The Scottish Gamekeepers Association has announced details of its 25th Anniversary AGM in Perth.

Lead shot alternatives, saving Scotland’s iconic salmon and insights from Natural England’s Hen Harrier project will be up for discussion as the Scottish Gamekeepers Association (SGA) hosts its 25th Anniversary AGM in March.

The speaker programme for the members-only event at McDiarmid Park in Perth on Friday March 4th will shortly be finalised.

Members are now being urged to book remaining places, with seats expecting to fill fast for the milestone gathering.

The SGA, which has over 5300 members in Scotland, was established by gamekeepers in 1997, with 2022 marking its quarter century as a representative body of gamekeepers, deer managers and ghillies of river and land.

SGA members work in a country sports sector which brings over £300m to the Scottish economy and sustains almost double the direct jobs created by the country’s largest conservation NGOs combined (4400).

Chairman Alex Hogg, who recently received an MBE from the Princess Royal for services to Gamekeeping, will open the event with a special anniversary            address.Scottish Gamekeepers Association Chairman Alex Hogg, MBE.

 Vice-Chairman Peter Fraser, who has been devising the Speaker menu, believes the programme    will befit such a historic occasion in the organisation’s life.

 “All three speakers are covering important topics which will be of real interest to the members. Last year, we had to move to an online Political Hustings event because we could not meet, in person.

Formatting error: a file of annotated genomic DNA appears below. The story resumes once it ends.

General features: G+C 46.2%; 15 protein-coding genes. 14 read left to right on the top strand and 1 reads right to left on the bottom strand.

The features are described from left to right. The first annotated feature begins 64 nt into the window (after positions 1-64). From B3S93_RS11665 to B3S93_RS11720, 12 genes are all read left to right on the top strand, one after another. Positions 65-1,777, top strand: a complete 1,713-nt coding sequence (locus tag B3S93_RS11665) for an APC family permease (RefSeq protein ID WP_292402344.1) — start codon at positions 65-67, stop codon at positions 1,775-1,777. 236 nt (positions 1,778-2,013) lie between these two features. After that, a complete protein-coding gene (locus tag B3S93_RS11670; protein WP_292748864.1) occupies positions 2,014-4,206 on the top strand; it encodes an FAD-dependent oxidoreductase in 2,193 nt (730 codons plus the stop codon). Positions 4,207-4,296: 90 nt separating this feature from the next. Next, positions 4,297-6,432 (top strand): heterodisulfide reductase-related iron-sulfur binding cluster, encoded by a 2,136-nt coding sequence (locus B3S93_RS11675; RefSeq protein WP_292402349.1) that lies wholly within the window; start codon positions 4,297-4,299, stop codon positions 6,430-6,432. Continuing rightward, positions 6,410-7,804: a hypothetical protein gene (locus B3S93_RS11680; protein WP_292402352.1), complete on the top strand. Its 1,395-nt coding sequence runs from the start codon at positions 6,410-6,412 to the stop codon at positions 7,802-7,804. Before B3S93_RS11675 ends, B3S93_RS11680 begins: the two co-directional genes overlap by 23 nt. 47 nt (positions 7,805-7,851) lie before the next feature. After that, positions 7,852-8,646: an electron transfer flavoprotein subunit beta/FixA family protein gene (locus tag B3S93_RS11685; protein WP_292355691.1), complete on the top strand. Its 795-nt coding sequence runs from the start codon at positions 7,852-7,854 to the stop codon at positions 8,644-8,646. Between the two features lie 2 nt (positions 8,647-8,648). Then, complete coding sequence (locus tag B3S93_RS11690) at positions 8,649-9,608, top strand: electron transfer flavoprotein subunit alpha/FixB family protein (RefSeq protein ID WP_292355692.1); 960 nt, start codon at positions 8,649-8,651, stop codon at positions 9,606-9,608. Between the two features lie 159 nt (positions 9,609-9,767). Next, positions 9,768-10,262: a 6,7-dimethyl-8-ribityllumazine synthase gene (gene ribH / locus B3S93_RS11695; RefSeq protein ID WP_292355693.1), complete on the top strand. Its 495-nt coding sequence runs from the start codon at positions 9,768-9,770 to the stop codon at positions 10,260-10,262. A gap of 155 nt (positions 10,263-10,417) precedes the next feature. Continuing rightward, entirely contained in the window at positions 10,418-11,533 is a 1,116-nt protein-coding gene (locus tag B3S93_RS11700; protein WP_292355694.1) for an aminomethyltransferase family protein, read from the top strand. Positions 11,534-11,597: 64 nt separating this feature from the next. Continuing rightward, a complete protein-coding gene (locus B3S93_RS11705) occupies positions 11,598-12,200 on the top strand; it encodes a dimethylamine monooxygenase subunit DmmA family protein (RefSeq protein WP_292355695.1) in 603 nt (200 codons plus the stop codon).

“It will be great to see the members again- we haven’t seen each other for over a year due to Coronavirus restrictions.”

 Mark Bilsby from the Atlantic Salmon Trust will introduce the work led by Jess Rodgers and Angus Lothian in following salmon smolts on their journey from river to sea.

Tracking projects along Scotland’s West coast and in the Moray Firth are helping to provide insights into salmon migration patterns and the risks they face at home and beyond the coast.

Year One of the Moray Firth project actually revealed that almost 50% of the smolts were lost in our rivers before reaching open water; an outcome which surprised scientists.

Bradley Bourner will discuss the pros and cons of using copper bullets and night vision equipment in the management of deer; one of the Scottish public’s favourite species.

Stephen Murphy of Natural England is due to speak about the Hen Harrier Brood Management Trial which last year saw a record number of breeding birds across the border.

He will also offer his observations on the use of satellite tags and what the devices are showing.

“It will be really good for the members to hear things directly from people involved in these projects, on the ground,” added Peter Fraser.

One final speaking slot, which promises to add a different flavour to the event, is expected to be confirmed in the coming days.

Members are being asked to contact the SGA office to book their place now so that numbers can be allocated and catering confirmed.

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